Every time I hear the term “independent retailer” I can’t help but think of the classic Destiny’s Child hit, “Independent Women.” I realize I’m showing my age here, and I’m okay with that, but really, folks, throw your hands up at me and let’s talk about what it means to be an independent retailer, and why they are critical to the CPG industry.
The meaning of independent
In the song, Beyonce sings, “I depend on me if I want it,” and that is a great jumping off point to define just what makes an independent retailer, well, independent. Because in essence, an independent retailer is one that depends on itself to operate—they’re not under the umbrella of a larger parent retailer, for example in the grocery industry, like Kroger (which owns grocery retailers like Ralphs, Roundy’s, Fred Meyer, and Food 4 Less, to name a few) or Albertsons (which owns Safeway, Jewel, Randalls, Vons, and more). While there isn’t a single definition of what makes an independent retailer independent, one common attribute is that they operate four or fewer stores. (Though some may push back on that and say it’s more like 10 or fewer stores.) And according to the National Grocers Association, they make up a quarter of retail industry sales. They also account for 21,000 stores across the U.S.
While there is a lot to be said for being an independent retailer (more on that later), it can also be a challenge in the broader landscape of CPG retail. First, there are the misconceptions to deal with. For example, it’s not uncommon to hear the refrain that independent retailers’ stores are outdated, and their prices are too high.
And then there’s the fact that more and more stores are crowding into grocery retail, like Amazon’s new stores, the launch of Lidl in the U.S., and the spread of new Aldi stores across the country. What’s more, even before the onset of the COVID-19 pandemic, bigger retailers were upping their game when it came to grocery pickup and delivery. And now in the time of social distancing, those services have exploded for the larger retailers, while independent retailers can’t always keep up.
Despite these challenges, there are advantages to being—and working with—an independent retailer.
1. They are more nimble
When suppliers are working with independent retailers, they’re working with that retailer—not the retailer plus all of its investors. Independent retailers have more control over every aspect of their stores than a corporate retailer ever could. And because of that, there are fewer approvals and concessions needed when bringing on new products and vendors. Independent retailers are doing what’s best for their stores, rather than what’s best for creating bigger returns, which are what sometimes drive bigger chains.
2. Independent retailers create community
It’s not that bigger retailers don’t create a sense of community, it’s simply that oftentimes independent retailers are often the heart of a community. For some cities and towns, these independent retailers may be the main source of employment for residents, and they generate a good deal of income for the town itself. What’s more, they’re often long-standing establishments within the community, handed down from generation to generation. A study from the Global Entrepreneurship Monitor found that almost one in five entrepreneurs co-owned or co-managed their business with their family members. And because independent retailers create such an impression of the local culture within their community, they’re often looking for those brands and suppliers that will further create and enhance that feeling and provide regional, localized product mixes in their stores.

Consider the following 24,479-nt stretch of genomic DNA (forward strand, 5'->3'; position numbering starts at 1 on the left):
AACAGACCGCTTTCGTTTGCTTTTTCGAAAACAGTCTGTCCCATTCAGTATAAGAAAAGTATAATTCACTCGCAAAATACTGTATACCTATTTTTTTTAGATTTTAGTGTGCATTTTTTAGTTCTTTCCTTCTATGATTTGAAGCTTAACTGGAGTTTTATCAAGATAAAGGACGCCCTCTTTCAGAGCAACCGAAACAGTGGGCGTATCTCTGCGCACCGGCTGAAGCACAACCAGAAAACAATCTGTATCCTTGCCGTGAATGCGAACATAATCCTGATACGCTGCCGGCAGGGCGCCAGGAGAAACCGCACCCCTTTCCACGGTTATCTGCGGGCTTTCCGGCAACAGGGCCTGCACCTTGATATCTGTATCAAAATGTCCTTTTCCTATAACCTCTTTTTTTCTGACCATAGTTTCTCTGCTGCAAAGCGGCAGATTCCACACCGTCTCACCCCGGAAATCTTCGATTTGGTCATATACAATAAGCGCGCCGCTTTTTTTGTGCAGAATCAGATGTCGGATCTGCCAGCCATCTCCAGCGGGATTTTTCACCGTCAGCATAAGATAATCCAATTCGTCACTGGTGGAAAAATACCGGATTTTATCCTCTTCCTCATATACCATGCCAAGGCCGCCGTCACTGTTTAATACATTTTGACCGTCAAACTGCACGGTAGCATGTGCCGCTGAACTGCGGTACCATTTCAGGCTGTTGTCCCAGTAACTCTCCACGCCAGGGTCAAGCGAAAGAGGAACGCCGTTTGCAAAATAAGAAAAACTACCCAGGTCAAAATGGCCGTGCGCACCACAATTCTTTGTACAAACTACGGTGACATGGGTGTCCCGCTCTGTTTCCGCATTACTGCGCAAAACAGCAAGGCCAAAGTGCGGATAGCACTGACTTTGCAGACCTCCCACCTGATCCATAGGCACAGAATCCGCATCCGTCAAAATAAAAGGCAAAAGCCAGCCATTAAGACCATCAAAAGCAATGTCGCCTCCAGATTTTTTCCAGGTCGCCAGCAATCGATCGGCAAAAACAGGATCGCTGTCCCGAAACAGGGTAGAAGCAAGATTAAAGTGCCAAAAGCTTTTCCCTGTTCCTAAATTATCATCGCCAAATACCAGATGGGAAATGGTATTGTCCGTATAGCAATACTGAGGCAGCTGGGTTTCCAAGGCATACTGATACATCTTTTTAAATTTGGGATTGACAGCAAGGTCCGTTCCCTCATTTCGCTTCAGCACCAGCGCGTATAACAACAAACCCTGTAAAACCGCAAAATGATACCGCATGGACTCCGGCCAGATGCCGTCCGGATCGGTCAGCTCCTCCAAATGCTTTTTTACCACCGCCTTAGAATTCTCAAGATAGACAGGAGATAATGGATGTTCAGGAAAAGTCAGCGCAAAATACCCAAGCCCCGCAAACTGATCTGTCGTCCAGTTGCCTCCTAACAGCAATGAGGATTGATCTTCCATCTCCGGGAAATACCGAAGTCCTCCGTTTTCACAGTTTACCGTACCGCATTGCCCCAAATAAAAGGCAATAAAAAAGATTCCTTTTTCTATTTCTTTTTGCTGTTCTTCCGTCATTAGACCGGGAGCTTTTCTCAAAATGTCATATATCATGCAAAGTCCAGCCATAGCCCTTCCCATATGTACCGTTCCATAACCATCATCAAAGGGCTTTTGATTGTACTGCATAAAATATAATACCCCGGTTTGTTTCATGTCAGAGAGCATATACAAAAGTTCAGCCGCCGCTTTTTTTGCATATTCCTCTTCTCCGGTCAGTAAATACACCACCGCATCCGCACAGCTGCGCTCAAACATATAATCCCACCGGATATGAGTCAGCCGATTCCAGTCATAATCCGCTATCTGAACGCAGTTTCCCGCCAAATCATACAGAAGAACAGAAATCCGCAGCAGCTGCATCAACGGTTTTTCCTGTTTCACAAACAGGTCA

3. They cater to clients
To piggyback on points 1 and 2, as consumer shopping behaviors continue to shift, independent retailers continue to shift as well—and can often do so easily—to meet consumer needs and wants. In a 2018 interview with Progressive Grocer magazine, John Derderian, President and Chief Operating Officer of Allegiance Retail Services sums it up perfectly: “Independents can cater to the local population, by tying it to community programs and providing superior service and quality to what most of the major chains could do. [Larger retailers] can’t really replicate that neighborhood touch, that service touch.”
While Derderian goes on to add that it’s not enough for an independent retailer to simply rely on knowing their customers, and what they like—what’s important is that independent retailers and their suppliers are making sure their customers are satisfied. And ensuring that means providing the shopping experience their consumers want.
New Jersey-based Beauty Bridge is a great example of an independent retailer that has stretched its sales strategy to meet consumers where they are. While the retailer has a single brick-and-mortar store, they’ve ramped up their online multichannel offerings so their consumers can find the products they need any time, anywhere, earning a strong—and returning—consumer base.
It’s nothing short of demanding to be an independent retailer in today’s crowded, changing CPG landscape. But independent retailers are vital to CPG, and with continued innovation and embracing the change, they will remain a stronghold for the long haul.